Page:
Library Recommends: Top Remote Learning Tips for Students and Parents

By Lauren, Homework Help Center Coordinator 

As your family settles into remote and hybrid learning, try these tips from library staff and teen volunteers to make the most of an unusual school year. 

1. Establish a Routine 

Daily routines establish stability, consistency, and a sense of caring. Clear transitions between activities help young children progress through the day.  

Youth Services Assistant Brienne and her kindergartener Violet made a schedule to stay on track. Every week day, Violet knew she would work on assignments from her teacher from 8 to 10 a.m., play outside with her mom for an hour, and then have lunch. In the afternoon, Violet enjoyed free time while Brienne took care of work tasks, and sometimes Violet helped out with Art Online. 

2. Plan Ahead 

Learning from home is a great opportunity to practice time management skills. Check-in regularly with teachers and use a calendar to keep schoolwork from piling up and becoming overwhelming, an article from Medium suggests. 

Every Monday, Youth Services Librarian Grace helped her daughter Ellie make a list of all the assignments she needed to complete that week. Ellie chose which assignments to work on each day as long as they were all finished by Friday. 

Teen volunteers Emma and Camille both planned out their days, too. Emma worked on her assignments in the same order that she usually had classes so she wouldn’t forget anything, and Camille used a calendar to finish one to two assignments for each class, each day. Camille’s planning means she sometimes enjoyed a three- or four-day weekend! 

3. Keep Motivated 

Children have short attention spans. Research shows at most, a 6-year-old can focus for up to 18 minutes, a 10-year-old for up to 30 minutes, and a 16-year-old for up to 48 minutes. By breaking up the school day with activities and rewards, their attention will actually improve when it comes time to sit down and focus on school. 

Customer Service Assistant Nancy’s son Braxton struggled to spend all day learning virtually, so she split up the time with offline rewards. After each finished assignment, he went outside or played a game. Even though it extended the school day a bit longer, Braxton focused better on his assignments. 

GoNoodle has lots of energy break ideas including exercise, mindfulness, and creative activities. 

4. Stay Engaged 

Actively participating in class discussions helps students focus and understand the material, and that’s still true when the discussion is held on Google Meet. Check out Princeton University’s tips for when you’re not sure what to add to the conversation. 

Volunteer Sophie says she made sure to ask questions during class video chats and to pay attention to other students’ questions since the answers usually helped her out too. She also set up a one-on-one video conference with her choir teacher to get some extra help.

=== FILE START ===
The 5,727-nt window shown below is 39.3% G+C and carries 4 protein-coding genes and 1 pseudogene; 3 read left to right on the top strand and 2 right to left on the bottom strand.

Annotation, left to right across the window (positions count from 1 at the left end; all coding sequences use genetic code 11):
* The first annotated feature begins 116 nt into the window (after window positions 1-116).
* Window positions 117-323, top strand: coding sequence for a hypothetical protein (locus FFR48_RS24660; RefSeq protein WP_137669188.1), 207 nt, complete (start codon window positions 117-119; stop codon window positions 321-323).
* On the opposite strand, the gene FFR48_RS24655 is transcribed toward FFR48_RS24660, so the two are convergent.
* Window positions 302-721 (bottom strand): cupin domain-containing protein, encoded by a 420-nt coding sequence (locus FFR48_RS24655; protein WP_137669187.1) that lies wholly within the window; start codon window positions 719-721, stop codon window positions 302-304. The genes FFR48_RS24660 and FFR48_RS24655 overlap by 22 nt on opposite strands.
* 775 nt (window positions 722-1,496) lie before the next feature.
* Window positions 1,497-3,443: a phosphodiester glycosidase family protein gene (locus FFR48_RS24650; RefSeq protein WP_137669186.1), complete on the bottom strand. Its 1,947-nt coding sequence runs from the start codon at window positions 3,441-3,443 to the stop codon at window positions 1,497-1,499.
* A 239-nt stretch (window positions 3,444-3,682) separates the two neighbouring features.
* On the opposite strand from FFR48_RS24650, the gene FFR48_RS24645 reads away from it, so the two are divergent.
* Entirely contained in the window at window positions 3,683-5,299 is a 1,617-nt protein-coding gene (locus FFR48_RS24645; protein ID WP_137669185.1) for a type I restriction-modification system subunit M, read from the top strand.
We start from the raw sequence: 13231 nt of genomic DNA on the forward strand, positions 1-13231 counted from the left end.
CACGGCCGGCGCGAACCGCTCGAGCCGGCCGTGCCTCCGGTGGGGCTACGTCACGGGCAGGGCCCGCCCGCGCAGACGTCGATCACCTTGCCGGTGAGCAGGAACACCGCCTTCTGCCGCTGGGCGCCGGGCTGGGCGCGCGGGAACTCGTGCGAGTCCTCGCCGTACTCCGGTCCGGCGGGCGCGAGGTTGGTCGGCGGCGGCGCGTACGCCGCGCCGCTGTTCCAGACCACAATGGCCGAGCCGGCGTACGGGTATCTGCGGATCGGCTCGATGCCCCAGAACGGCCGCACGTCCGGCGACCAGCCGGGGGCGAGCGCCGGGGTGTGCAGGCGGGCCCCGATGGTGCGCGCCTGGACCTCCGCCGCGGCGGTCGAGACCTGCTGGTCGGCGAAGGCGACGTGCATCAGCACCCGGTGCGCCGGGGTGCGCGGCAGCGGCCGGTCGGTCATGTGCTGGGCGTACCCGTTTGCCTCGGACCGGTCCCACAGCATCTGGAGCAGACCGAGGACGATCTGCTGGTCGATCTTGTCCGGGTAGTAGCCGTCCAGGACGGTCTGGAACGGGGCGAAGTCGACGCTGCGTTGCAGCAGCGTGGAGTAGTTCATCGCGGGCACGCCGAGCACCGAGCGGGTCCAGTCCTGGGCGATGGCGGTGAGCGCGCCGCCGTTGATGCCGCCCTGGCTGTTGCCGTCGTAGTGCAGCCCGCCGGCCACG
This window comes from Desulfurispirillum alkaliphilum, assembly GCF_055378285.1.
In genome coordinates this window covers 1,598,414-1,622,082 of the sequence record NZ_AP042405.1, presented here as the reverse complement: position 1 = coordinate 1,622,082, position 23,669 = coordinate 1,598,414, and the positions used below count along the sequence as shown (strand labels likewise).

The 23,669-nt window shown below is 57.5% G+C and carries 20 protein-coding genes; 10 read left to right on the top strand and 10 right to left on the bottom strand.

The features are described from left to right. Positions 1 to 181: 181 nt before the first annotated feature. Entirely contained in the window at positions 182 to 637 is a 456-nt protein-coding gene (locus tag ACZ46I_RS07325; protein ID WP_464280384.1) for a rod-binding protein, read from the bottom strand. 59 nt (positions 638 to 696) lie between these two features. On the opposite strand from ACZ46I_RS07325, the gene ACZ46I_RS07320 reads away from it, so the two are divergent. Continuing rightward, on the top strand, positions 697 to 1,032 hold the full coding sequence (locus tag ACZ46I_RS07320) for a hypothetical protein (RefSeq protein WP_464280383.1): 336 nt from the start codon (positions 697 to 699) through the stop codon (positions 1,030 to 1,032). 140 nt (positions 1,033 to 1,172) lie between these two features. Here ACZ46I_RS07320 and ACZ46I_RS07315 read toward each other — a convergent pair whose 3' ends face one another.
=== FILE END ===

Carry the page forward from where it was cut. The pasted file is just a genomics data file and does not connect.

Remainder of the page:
5. Do Something You Enjoy 

Social isolation and disrupted routines significantly impact our mental health, especially for teens.  Taking care of the mind and body can help. 

Volunteer Katherine taught herself embroidery and scrapbooking. She also mixed up her exercise routine with new stretches and trying new routes when she walked, ran, and biked. Camille kept busy with cooking, exercise, and DIY clothing activities as well as lots of reading and writing. 

Younger kids can visit our YouTube channel and blog for crafts and activities, while teens can explore CreativeBug or join our next live crafting class to learn something new! 

6. Find Your Community 

With limited in-person interactions, it’s important to remember you are not in this alone. If you haven’t found an extended support system yet, we highly recommend it. Connecting with your community can help reduce the stress caused by thpandemic. 

Our teen volunteers have found lots of great ways to stay connected with their friendssetting up hammocks in the park, gathering outside to sing happy birthday, taking socially distanced walks together, helping each other with homework, playing Xbox Live, and video chatting over FaceTime or Zoom. 

Final Thoughts 

It’s been a challenging year thus buthopefully, summer provided time to settle in and plan for the return to schoolTake care of yourselves, and visit the Homework Help Center online for more academic resources!

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Library Recommends: Top Remote Learning Tips for Students and Parents

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COVID-19 UPDATE:  All Pickerington Public Library locations are following county safety levels as approved by the Library Board of Trustees. *Safety protocols in place; masks required at all times (ages 2 and up), no food or drink allowed. *As a reasonable accommodation, curbside pickup service available. Additional information: Book drops are open for returns. Returned items are quarantined before we check them in. Your returns will remain on your account and may appear as overdue during that time. However, we are fine free and you will not incur any fees.
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